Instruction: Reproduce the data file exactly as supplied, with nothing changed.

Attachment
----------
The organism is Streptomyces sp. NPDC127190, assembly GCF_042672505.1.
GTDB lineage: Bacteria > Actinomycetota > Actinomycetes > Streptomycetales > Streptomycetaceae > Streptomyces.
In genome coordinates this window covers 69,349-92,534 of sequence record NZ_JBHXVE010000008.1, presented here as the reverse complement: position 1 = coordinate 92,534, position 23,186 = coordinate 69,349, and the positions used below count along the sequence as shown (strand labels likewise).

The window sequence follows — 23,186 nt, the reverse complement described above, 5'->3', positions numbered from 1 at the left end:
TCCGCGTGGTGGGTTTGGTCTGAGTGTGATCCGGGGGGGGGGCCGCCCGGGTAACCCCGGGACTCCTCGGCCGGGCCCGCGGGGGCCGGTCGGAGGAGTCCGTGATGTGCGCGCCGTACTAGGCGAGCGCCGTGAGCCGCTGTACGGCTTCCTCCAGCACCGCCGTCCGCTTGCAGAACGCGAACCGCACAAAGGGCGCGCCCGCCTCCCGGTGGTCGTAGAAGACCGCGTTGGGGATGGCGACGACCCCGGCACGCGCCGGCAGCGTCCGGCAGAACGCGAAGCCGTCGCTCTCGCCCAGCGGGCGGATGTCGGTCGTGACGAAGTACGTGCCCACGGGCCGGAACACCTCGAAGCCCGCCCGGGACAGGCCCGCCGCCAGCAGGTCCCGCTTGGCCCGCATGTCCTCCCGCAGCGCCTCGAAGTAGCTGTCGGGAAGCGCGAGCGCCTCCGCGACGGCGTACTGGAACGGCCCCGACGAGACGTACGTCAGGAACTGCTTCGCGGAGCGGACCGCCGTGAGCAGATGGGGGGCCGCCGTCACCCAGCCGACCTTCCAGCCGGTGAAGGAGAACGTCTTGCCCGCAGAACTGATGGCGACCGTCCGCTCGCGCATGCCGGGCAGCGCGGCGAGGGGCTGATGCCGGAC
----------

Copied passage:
The organism is Streptomyces sp. NPDC127190, assembly GCF_042672505.1.
GTDB lineage: Bacteria > Actinomycetota > Actinomycetes > Streptomycetales > Streptomycetaceae > Streptomyces.
In genome coordinates this window covers 69,349-92,534 of sequence record NZ_JBHXVE010000008.1, presented here as the reverse complement: position 1 = coordinate 92,534, position 23,186 = coordinate 69,349, and the positions used below count along the sequence as shown (strand labels likewise).

The window sequence follows — 23,186 nt, the reverse complement described above, 5'->3', positions numbered from 1 at the left end:
TCCGCGTGGTGGGTTTGGTCTGAGTGTGATCCGGGGGGGGGGCCGCCCGGGTAACCCCGGGACTCCTCGGCCGGGCCCGCGGGGGCCGGTCGGAGGAGTCCGTGATGTGCGCGCCGTACTAGGCGAGCGCCGTGAGCCGCTGTACGGCTTCCTCCAGCACCGCCGTCCGCTTGCAGAACGCGAACCGCACAAAGGGCGCGCCCGCCTCCCGGTGGTCGTAGAAGACCGCGTTGGGGATGGCGACGACCCCGGCACGCGCCGGCAGCGTCCGGCAGAACGCGAAGCCGTCGCTCTCGCCCAGCGGGCGGATGTCGGTCGTGACGAAGTACGTGCCCACGGGCCGGAACACCTCGAAGCCCGCCCGGGACAGGCCCGCCGCCAGCAGGTCCCGCTTGGCCCGCATGTCCTCCCGCAGCGCCTCGAAGTAGCTGTCGGGAAGCGCGAGCGCCTCCGCGACGGCGTACTGGAACGGCCCCGACGAGACGTACGTCAGGAACTGCTTCGCGGAGCGGACCGCCGTGAGCAGATGGGGGGCCGCCGTCACCCAGCCGACCTTCCAGCCGGTGAAGGAGAACGTCTTGCCCGCAGAACTGATGGCGACCGTCCGCTCGCGCATGCCGGGCAGCGCGGCGAGGGGCTGATGCCGGAC